Projected across a year, the team anticipate savings of £18,444 and 937 kgCO2e per year, equivalent to driving 2,767 miles in an average car. Ward, phlebotomy and lab staff will all gain back time to redirect to higher value work, with a potential for lab staff to save 4,784 hours per year in blood processing time from 6 wards alone! The project will also being clinical and social benefits to patients, helping to reduce bruising and skin damage to the elderly population who often have vulnerable skin tissue and to reduce pain and distress for patients with cognitive impairment who may not fully understand the need for repeated blood tests. While it was not possible to measure in the competition timeframe, reduction in testing also has the potential to reduce discharge delays.

2. Lean pathway and low carbon alternatives in curette and cautery skin surgery, Dermatology team

Summary: Lack of national guidance specifying how skin surgery should be conducted has led to wide variations in practice across the UK. The British Society for Dermatological Surgery (BSDS) sustainability guidance 2022 provided the first UK wide recommendations on environmentally sustainable skin surgery that compliments existing guidance for safety. Curette and cautery minor skin surgery procedure is one of the most performed procedures at the Dermatology Department at SWFT (estimated up to 1,000 procedures per year) and as identified by the project team as having the most potential scope for transformation to more sustainable practice.

Team members: Simon Tso, Consultant - Dermatologist; Tracey Williamson - Staff Nurse; Mi Joo Choi - IMT1; Becky Seeley - GP ST3; Enenche Edache - GP ST3

Aim: Develop consensus on a lean pathway (including adoption of low carbon alternatives) for curette and cautery skin surgery procedures and evaluate the clinical, social, environmental and financial outcomes of this lean pathway.

Method & Impact

The team engaged staff (clinicians, nursing and support staff) within and outside SWFT to explore views and perceived barriers on transformation to sustainable skin surgery practices. The team informed the dermatology department on the evidence and recommendations stated in the BSDS guidance at a departmental meeting.

The team observed strong staff interests to transform to sustainable skin surgery practices however a lack of awareness of the BSDS sustainability guidance 2022 and its evidence base. Curette and cautery procedures were targeted as they were perceived as of lower infection risks and practitioners would be more prepared to transform to sustainable skin surgery practices as per BSDS sustainable guidance.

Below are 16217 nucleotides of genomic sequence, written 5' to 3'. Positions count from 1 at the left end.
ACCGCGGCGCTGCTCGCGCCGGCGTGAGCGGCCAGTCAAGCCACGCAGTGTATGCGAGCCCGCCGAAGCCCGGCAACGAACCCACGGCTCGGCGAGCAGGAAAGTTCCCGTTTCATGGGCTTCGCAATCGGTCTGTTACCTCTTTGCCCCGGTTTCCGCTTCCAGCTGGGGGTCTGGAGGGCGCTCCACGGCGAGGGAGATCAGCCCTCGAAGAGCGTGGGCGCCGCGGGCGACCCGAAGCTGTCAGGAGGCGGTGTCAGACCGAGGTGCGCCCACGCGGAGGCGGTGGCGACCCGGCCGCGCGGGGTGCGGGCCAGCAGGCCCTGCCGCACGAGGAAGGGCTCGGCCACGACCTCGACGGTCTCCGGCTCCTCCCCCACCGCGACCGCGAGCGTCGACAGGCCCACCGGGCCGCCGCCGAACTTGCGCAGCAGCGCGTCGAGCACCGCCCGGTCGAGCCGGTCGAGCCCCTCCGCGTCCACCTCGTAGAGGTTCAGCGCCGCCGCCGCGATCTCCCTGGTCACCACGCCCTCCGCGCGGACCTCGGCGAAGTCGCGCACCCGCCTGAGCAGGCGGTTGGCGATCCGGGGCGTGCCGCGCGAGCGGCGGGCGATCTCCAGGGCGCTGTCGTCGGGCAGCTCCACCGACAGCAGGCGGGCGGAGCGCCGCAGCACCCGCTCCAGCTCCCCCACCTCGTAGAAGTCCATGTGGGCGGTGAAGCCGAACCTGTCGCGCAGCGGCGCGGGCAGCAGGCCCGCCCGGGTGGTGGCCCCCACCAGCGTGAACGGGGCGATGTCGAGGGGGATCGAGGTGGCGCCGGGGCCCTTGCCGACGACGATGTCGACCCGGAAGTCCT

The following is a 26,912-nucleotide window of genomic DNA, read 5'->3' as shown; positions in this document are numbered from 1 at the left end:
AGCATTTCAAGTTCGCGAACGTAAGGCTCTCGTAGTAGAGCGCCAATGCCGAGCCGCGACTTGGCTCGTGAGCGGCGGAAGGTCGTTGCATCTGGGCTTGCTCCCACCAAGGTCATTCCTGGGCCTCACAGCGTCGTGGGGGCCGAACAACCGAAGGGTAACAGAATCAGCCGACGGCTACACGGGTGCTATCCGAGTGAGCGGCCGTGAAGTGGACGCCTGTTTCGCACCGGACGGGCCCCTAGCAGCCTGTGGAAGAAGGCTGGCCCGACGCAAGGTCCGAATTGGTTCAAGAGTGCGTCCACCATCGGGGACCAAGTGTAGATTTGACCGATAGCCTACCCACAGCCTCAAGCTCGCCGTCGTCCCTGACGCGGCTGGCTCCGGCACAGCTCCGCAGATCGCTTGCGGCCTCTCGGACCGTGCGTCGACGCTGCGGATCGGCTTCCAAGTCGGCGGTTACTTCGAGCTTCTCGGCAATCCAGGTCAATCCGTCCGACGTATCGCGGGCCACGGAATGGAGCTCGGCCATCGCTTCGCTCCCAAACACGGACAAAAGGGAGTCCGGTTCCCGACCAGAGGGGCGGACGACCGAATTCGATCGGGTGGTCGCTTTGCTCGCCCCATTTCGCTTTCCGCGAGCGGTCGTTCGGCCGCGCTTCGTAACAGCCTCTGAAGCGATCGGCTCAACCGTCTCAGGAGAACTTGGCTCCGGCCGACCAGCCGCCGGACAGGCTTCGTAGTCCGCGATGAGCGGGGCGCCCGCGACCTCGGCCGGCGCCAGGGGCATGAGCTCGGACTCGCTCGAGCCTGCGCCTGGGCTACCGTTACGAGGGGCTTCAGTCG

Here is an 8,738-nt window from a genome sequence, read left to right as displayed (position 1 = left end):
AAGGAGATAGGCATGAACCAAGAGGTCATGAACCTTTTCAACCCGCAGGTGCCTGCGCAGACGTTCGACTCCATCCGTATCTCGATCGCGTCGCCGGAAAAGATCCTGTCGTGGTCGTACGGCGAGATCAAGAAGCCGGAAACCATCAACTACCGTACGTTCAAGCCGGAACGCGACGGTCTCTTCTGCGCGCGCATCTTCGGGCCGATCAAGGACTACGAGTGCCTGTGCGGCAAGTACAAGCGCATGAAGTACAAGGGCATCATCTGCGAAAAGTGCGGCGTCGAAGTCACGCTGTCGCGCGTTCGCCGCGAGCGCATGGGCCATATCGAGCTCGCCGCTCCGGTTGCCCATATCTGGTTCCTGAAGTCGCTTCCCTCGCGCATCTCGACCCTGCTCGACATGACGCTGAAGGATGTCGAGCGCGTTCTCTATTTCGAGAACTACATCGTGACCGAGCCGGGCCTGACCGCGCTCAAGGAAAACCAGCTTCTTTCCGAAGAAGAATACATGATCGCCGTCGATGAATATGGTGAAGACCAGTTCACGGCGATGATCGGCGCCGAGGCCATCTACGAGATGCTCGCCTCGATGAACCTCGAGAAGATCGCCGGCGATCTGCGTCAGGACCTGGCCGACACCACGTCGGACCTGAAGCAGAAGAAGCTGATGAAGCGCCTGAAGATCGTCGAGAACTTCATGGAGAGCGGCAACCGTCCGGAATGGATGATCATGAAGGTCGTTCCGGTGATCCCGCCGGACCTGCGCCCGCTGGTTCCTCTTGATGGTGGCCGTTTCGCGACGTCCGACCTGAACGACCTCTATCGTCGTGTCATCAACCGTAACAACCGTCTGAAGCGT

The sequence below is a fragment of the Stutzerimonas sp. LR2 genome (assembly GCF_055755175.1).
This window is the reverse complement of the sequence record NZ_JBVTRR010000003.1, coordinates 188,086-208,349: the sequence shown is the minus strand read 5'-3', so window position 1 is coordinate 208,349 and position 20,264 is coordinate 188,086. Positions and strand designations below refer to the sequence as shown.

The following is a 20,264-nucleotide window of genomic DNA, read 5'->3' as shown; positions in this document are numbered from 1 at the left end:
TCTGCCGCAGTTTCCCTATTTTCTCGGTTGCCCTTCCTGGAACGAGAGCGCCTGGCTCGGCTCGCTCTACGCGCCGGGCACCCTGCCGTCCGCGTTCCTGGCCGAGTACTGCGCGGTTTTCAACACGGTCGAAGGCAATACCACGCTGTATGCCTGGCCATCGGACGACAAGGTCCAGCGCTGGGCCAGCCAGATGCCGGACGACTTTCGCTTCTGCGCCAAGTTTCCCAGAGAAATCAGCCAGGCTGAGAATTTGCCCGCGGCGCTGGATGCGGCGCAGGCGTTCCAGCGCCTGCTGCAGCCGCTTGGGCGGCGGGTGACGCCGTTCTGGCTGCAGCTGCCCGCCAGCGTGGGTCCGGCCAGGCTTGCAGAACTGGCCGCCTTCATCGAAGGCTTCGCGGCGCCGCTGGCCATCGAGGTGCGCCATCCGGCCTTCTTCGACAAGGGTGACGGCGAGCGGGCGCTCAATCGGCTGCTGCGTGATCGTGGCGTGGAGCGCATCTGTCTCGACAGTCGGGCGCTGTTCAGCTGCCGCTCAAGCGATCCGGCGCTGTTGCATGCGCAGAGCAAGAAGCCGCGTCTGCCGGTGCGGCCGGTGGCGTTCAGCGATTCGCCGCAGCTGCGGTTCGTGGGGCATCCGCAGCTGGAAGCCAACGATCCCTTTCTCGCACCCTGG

Process mapping was conducted to describe the existing common practices amongst departmental staff when performing curette and cautery skin surgery and a new lean pathway was proposed for staff to consider adopting as their standard practice. The lean pathway switched from sterile gloves to clean nitrile gloves, switched from using 2.2ml glass vial to 20ml glass vial of local anaesthetic, removed the need for an alcohol skin wipe and reused surgical markers.

With adoption of the new lean pathway, the team anticipate annual savings of £4,075 and 1,240 kgCO2e per year, equivalent to driving 3,662 miles in an average car. Clinically, there has been no increased infection rate. The project team plan to disseminate findings and learning to influence other dermatology departments across the UK, as well as other specialities that perform the same type of procedure, to adopt new sustainable practices.

3. Reducing Continence products waste, Neuro rehab team

Summary: Continence is important for maintaining health, dignity and wellbeing. For many patients in the neurorehabilitation setting, they will have varied levels of incontinence and require continence products and support. While individual continence products are relatively low in cost, as a team we observed many products to be wasted and disposed of without patient use, contributing unnecessarily to our Trust carbon footprint.

Leamington Spa Hospital houses the Central England Rehabilitation Unit (CERU), which offers neuro rehabilitation to adults following acquired brain injury. 3 of 4 wards from the Neurorehabilitation service contributed to this project, 2 Acquired Brain injury rehabilitation wards (42 beds) and 1 stroke rehabilitation ward (20 beds).